The Strong recently acquired a few anthropomorphized fashion dolls. A dog with a human-like body and an extensive wardrobe is really something to behold. As much as I admired these dolls, I could not help but to ask why did these show-up in the toy aisle and were they successful?
Giving human characteristics to animals has existed for centuries. Ancient gods were frequently presented as hybridized human-like animals. In the 18th and 19th centuries, as naturalists discovered and classified new species of birds and animals, children’s book illustrators reflected an interest in the personality of animals. During the same period, the rise of the urban middle class led to the emergence of modern pet keeping of a variety of species. People who had little contact with working or wild animals tended to romanticize both nature and animals. In La Chatte Blanche (The White Cat), Marie-Catherine d’Aulnoy wrote about a cat who is dressed in various miniature outfits suited for different occasions. Some children and women took to dressing their pets in clothing, which is still a favorite pastime for many, especially social media influencers (your veterinarian might advise against this). Modern research suggests that people who are lonely or who experience social anxiety are more inclined to attribute human-like emotions to their pets. Yet, researchers warn not to put too much stock in your dog’s look of shame, as they probably do not realize they misbehaved. In my limited research, I did not find much on why Peteena, Pinkie Cooper, or Enchantimals Hawna Huskey hit the market.
In 1966, Hasbro, Inc. produced a fashion doll with the head of a Poodle. Peteena was a “pace setter,” a “swinger,” and a “bit on the wild side.” While many dolls served as a single aspect of self-adornment, Peteena encouraged pampering. Her wardrobe included various styles such as “Surf’s Up,” a lime green polka dot bikini, coordinating hat, and yellow sandals, and “Zero Cool,” a lime green and aqua jumpsuit, jacket, skis, hat, and gloves. Other outfits were “Campus Capers,” “Oh La La,” and “Twinkle Toes.” Hasbro only produced Peteena for a brief period, but she remains a popular commodity for adult collectors. The Peteena flickr group, “a place to post photos of the bizarre yet utterly fabulous Peteena the Pampered Poodle,” has more than 6,500 photographs to browse. The photographer of one of my favorites, “Turning on the Kettle,” detailed all the supplies she used to create the shoot. These included Blythe doll shoes, handmade tights, Maileg produce, and vintage miniatures. The meticulous details demonstrate the seriousness of play for many collectors.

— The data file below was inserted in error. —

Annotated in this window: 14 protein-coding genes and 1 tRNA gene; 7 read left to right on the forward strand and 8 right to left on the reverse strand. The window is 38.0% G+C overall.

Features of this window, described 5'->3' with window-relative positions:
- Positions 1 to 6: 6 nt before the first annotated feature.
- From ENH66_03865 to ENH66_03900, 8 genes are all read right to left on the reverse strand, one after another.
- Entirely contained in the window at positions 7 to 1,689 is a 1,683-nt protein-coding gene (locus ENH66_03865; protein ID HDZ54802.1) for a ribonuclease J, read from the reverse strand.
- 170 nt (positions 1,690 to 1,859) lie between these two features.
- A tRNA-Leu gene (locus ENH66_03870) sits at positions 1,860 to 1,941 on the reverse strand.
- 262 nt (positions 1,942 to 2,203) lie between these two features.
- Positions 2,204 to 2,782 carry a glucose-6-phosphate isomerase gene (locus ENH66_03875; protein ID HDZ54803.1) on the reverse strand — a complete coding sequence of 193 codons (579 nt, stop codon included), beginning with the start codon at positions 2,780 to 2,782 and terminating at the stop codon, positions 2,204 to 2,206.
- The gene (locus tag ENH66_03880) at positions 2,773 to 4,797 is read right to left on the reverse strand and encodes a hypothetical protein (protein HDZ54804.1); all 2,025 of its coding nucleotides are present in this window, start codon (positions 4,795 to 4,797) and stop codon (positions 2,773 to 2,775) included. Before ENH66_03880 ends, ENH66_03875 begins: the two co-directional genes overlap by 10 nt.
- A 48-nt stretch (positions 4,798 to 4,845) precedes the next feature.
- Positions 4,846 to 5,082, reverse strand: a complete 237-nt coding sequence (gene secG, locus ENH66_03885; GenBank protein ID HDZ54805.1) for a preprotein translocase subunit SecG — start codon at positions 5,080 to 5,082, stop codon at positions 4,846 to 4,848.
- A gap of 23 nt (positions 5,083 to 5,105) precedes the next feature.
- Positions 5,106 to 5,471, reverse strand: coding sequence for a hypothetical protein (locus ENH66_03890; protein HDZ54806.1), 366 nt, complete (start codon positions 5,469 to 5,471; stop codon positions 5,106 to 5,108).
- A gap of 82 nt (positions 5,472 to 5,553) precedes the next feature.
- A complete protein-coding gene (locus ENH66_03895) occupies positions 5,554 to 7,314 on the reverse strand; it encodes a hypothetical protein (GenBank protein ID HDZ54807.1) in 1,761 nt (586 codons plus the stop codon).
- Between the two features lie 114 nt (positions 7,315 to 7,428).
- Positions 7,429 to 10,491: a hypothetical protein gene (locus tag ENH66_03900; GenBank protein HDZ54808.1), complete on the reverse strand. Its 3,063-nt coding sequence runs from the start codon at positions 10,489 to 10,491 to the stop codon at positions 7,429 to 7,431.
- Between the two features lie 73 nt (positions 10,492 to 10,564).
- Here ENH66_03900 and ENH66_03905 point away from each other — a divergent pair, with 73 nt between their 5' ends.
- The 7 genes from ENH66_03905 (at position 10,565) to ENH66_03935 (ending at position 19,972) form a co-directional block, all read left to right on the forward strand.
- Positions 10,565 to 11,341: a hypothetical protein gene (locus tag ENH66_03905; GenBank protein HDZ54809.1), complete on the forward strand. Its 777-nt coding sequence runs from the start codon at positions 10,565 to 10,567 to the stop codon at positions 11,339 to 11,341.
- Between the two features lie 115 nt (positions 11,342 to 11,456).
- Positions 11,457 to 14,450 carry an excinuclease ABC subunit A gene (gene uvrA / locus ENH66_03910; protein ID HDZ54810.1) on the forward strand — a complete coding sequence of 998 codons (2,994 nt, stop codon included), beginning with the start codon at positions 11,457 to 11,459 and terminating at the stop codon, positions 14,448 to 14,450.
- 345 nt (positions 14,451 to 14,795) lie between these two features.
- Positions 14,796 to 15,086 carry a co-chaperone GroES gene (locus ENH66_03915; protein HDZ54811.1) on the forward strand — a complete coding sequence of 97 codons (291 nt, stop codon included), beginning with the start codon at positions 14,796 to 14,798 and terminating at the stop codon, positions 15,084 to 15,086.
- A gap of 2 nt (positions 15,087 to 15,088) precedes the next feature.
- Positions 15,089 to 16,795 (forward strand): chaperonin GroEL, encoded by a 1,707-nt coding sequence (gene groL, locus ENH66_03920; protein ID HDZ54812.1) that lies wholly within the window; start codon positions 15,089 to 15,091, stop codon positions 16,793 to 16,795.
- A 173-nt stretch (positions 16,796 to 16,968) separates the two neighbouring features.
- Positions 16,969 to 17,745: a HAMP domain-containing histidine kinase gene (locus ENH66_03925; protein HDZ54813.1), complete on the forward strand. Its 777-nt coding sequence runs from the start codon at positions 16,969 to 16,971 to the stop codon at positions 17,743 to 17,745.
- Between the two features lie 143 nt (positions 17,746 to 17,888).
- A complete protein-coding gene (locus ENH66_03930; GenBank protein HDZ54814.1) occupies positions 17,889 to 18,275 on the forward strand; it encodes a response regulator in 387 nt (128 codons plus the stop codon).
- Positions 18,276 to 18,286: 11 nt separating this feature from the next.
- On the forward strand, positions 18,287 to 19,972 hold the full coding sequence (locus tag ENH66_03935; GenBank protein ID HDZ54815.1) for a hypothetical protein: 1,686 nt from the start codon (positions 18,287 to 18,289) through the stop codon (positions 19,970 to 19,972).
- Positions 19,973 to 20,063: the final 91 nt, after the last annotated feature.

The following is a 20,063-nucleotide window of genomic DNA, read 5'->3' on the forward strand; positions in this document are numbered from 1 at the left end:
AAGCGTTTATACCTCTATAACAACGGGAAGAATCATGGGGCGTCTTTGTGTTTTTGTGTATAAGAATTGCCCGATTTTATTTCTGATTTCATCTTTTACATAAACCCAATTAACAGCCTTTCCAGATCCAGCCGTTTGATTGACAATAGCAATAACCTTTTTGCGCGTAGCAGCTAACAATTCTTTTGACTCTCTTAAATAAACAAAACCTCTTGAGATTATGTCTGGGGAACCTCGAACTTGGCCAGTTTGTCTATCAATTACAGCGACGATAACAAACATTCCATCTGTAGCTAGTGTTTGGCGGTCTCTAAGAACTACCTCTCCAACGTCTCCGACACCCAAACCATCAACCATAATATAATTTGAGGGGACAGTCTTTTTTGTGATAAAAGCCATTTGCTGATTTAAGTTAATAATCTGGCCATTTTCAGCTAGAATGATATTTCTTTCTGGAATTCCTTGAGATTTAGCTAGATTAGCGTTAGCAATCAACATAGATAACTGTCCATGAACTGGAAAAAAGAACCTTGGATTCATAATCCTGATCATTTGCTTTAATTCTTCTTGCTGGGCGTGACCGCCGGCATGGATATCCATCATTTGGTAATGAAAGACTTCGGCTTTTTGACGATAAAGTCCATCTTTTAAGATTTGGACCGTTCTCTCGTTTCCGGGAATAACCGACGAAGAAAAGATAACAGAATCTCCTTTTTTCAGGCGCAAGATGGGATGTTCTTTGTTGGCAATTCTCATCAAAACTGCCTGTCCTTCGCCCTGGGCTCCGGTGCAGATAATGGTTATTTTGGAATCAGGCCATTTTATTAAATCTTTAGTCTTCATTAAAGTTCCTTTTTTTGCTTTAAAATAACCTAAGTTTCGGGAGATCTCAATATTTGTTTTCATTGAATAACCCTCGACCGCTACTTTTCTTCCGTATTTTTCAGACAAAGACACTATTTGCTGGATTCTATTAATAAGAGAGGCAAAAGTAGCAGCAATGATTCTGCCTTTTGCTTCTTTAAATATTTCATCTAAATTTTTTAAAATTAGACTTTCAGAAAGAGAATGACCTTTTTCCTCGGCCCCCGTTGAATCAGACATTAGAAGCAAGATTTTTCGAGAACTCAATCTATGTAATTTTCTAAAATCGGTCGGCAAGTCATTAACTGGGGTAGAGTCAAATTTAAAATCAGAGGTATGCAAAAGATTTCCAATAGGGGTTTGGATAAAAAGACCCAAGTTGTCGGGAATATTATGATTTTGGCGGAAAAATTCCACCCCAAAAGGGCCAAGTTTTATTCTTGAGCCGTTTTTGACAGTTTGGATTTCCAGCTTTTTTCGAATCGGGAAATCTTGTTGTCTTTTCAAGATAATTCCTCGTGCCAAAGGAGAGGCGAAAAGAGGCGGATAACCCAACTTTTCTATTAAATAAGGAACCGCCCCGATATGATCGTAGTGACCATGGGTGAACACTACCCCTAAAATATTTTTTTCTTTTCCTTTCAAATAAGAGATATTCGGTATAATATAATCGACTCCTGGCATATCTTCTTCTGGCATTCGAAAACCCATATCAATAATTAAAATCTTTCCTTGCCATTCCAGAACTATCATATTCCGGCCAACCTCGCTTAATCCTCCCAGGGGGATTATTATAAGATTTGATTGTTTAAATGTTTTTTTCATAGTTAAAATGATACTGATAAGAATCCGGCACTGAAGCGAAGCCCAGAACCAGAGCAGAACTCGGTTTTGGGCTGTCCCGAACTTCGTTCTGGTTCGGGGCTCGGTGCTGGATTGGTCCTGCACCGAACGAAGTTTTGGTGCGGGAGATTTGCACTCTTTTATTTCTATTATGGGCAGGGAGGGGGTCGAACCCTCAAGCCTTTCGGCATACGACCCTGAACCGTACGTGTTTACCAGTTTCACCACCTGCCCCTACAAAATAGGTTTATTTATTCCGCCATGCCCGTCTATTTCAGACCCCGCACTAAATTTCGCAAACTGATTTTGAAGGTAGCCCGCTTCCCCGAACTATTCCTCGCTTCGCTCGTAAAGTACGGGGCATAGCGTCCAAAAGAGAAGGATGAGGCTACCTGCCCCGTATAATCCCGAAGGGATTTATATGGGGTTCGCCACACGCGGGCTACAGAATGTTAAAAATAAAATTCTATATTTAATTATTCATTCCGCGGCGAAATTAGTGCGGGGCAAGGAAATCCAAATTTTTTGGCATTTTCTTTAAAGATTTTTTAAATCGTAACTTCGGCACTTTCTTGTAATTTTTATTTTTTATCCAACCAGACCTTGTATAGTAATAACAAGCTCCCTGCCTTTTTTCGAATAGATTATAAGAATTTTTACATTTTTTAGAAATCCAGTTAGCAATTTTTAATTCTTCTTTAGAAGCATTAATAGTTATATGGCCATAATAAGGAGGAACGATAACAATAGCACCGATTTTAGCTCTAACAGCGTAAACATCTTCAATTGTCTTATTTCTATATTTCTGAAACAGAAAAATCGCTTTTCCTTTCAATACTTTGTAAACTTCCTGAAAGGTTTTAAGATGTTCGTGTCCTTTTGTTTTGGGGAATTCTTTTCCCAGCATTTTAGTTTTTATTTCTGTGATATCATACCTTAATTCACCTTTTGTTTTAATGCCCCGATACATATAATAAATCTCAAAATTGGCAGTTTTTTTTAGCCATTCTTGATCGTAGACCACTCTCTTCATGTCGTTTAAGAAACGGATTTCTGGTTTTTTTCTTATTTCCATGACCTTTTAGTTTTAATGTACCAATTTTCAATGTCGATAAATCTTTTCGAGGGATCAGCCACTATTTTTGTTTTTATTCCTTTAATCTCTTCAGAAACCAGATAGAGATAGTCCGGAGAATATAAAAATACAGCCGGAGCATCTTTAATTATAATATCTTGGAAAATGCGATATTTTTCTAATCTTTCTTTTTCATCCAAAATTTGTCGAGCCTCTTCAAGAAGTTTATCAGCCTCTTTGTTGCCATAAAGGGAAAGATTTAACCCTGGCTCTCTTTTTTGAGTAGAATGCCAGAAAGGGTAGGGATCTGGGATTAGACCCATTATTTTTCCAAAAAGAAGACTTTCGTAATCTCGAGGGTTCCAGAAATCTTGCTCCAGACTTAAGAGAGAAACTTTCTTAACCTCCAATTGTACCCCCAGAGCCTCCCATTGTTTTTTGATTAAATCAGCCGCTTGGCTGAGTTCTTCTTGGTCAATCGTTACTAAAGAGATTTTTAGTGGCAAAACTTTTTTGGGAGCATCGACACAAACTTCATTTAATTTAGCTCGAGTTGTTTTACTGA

Pinkie Cooper and the Jet Set Pets, another line of fashion dolls with the head of a dog, were designed by Carter Bryant (creator of Bratz dolls) and his sister Anjanette Abell and developed by The Bridge Direct in 2013. Bryant wanted to create a doll that was sweet and “more sophisticated, glamorous, and not as edgy” as the Bratz line. The designers decided to create a doll that looked like Abell’s cocker spaniel, Pinkie Cooper. The line also included Ginger Jones, an expert designer with the fashion mantra “a smile is the best accessory,” and Pepper Parson, a famous DJ with the refrain “don’t be afraid to break the rules!” Pinkie, Ginger, and Pepper attended the World of Original Fashion (WOOF) school, had a passion for fashion, and had their own dogs (think Mickey Mouse with Pluto—confusing) Lil’ Pinkie, Sprinkles, and Saltine. While there are some avid fans of these jet setters, the line was not nearly as successful (or controversial) as Bratz dolls. In some ways, I am pleased to see a fashion doll that allows for hair and fashion play but does not objectify women.
With Enchantimals, Mattel took the popular animal aesthetic of social media filters and married it with a product and stories that encouraged friendship and empathy. Mattel described Enchantimals as a “group of lovable girls who have a special bond with their animal friends, and even share some of the same characteristics.” Hawna the Husky has pointy ears, a bushy gray tail, and whiskers. Bree Bunny has pink ears and a cottontail. Sage Skunk has a black and white tail and white markings on her face. Through social media, the brand promotes the idea of caring for all creatures. In the stop-motion video, “How to Care for Animals,” various Enchantimals demonstrate ways to care for a critter such as making sure “their tummies are full” and “provide love and attention.” The messages seem reminiscent of Victorian parents and moralists who felt that pets helped children to cultivate virtues.
Other anthropomorphic fashion dolls in the museum’s collections include Mattel’s Gorgeous Creatures, Madame Alexander’s French Kitty Ooh La La, and Lanard’s Catwalk Kitties. Looking at the history of anthropomorphic characters, it was only a matter of time before they became toys. Whether you’re a dog person or a cat person, it’s fun to find the play in the absurd.
By Michelle Parnett-Dwyer, Curator